Armed soldiers and police were deployed at schools and hospitals around the country on Friday as the government flexed its muscles to rein in striking public servants.
Casspirs off-loaded troops wearing bullet-proof vests and armed with R4 automatic rifles to join police keeping watch at the Kalafong Hospital, where workers were intimidated in the past week.
”What you see at Kalafong hospital is happening throughout the country, in particular at those institutions that have been flashpoints over the past few days,” Public Service and Administration Minister Geraldine Fraser-Moleketi said.
Accompanied by Defence Minister Mosiuoa Lekota and Safety and Security Minister Charles Nqakula, Fraser-Moleketi visited personnel of the South African Military Health Service and other soldiers working at the hospital.
The deployment of more than 2Ã‚Â 500 soldiers alongside police officers countrywide comes after the ministers met on Thursday night to assess security at public institutions during the strike.
”The country must continue, life must continue, the fact that there is some dissatisfaction here and there can not mean that the country must grind to a standstill and that life must stop,” Lekota said after his visit to Kalafong on Friday.
Nqakula had some harsh words for striking workers, saying that while they had a right to strike, the right carried responsibilities.
”Part of the responsibility is that whatever strike action is taken does not impact negatively on the right of the citizenry of our country,” he said.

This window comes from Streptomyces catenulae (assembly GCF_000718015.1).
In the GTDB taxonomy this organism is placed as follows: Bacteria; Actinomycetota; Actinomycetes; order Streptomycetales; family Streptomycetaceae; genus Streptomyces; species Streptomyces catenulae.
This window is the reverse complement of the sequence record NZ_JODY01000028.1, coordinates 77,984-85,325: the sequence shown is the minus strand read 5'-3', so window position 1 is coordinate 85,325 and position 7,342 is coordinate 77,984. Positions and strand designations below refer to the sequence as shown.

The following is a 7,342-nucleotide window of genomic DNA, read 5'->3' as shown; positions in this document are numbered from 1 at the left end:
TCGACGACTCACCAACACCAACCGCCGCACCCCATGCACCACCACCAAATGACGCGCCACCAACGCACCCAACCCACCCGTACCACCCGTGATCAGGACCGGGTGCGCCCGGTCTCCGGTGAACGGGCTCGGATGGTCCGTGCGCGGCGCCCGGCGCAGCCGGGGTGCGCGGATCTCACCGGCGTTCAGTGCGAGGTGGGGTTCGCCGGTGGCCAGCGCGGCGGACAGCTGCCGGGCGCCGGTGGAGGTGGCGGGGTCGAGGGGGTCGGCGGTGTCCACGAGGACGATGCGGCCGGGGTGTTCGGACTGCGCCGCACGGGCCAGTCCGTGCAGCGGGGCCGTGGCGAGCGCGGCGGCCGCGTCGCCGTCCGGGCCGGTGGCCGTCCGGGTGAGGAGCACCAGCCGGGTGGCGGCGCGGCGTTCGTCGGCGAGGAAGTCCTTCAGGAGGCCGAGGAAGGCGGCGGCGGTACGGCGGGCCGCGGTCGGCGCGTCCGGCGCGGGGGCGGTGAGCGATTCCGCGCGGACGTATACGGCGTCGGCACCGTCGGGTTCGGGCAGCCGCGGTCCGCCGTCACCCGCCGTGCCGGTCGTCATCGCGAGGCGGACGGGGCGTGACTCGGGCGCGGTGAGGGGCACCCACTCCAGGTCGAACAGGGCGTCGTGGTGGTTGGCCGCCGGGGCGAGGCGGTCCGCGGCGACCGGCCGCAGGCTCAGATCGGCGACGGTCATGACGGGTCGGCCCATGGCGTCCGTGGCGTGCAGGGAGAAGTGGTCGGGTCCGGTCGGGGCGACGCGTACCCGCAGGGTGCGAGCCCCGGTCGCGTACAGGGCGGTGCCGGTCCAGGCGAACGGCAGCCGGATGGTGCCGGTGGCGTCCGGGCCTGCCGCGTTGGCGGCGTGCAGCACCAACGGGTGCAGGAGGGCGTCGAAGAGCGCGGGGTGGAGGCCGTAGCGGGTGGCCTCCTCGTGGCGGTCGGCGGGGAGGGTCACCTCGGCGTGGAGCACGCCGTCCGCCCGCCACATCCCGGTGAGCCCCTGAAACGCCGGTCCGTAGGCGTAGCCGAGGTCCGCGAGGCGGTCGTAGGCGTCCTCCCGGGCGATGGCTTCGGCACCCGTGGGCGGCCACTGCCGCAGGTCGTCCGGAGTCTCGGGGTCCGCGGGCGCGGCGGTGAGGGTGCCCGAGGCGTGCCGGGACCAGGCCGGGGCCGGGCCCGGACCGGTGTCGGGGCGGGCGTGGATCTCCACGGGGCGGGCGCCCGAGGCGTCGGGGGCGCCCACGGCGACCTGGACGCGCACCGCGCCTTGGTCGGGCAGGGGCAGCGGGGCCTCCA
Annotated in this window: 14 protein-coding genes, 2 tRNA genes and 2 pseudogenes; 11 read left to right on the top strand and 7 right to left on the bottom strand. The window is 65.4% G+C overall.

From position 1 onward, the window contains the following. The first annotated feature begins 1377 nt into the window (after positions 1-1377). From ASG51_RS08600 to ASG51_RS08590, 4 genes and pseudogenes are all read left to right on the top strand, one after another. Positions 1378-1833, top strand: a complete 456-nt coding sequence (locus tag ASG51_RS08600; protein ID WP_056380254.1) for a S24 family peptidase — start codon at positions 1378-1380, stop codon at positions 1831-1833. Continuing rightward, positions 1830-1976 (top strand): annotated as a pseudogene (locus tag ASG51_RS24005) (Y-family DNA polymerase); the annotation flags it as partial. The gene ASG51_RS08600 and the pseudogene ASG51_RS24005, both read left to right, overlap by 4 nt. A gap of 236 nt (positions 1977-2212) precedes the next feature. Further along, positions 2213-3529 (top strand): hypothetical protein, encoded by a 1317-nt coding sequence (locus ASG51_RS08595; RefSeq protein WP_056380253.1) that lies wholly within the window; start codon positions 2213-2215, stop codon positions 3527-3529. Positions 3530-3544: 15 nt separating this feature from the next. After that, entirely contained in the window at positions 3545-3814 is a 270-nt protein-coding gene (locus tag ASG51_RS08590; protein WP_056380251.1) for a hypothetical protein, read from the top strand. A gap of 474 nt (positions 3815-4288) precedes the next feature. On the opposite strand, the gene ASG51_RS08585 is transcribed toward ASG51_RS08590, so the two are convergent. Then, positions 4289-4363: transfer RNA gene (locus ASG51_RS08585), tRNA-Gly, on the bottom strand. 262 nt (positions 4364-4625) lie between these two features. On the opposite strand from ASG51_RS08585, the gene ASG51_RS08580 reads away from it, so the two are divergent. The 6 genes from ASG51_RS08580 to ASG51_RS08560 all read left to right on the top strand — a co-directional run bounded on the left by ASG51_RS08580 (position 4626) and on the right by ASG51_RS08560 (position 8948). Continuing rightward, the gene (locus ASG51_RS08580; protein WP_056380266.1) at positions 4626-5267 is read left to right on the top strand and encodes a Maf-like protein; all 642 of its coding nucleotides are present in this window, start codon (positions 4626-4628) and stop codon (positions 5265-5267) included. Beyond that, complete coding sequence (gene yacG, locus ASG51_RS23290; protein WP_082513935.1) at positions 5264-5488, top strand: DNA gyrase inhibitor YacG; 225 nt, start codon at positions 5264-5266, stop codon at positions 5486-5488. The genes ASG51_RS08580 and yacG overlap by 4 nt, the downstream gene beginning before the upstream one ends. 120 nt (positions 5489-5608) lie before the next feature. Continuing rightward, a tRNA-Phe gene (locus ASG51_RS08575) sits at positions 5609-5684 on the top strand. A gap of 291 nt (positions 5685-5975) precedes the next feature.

Police National Commissioner Jackie Selebi, who accompanied the ministers, said the police would make sure they had enough personnel to deal with situations that may arise.
He said police would act against striking workers who broke the law.
”We are there to protect people, we are there to ensure there is no intimidation, we are there to make sure that those who want to go to work, go to work … we will do that, no matter how hard you think it is,” he said.
In the meantime, the government called for volunteers from the public to assist at hospitals affected by the strike.
Fraser-Moleketi said people who want to volunteer should phone 012Ã‚Â 367Ã‚Â 9000 to be put on a volunteer list. Volunteers could choose the areas they wanted to work in.
When the ministers left the hospital they tried to talk to striking workers protesting at the hospital gates.
The striking workers were in no mood to listen to them and shouted that they should talk with union leaders.
The ministers then left without further incident.
Striking workers barred from hospital
Meanwhile, About 300 health workers toyi-toyied outside Chris Hani-Baragwanath Hospital at Soweto in Johannesburg on Friday, under heavy police guard.
Wearing the red caps and T-shirts of the National Education, Health and Allied Workers’ Union, the strikers were barred from entering the hospital premises.
Sixteen police officers guarded the entrance.
Inside the hospital, members of the South African National Defence Force’s medical service attended to patients.
The striking workers at the hospital are among thousands of others who have downed tools nationwide demanding a 12% salary increase. — Sapa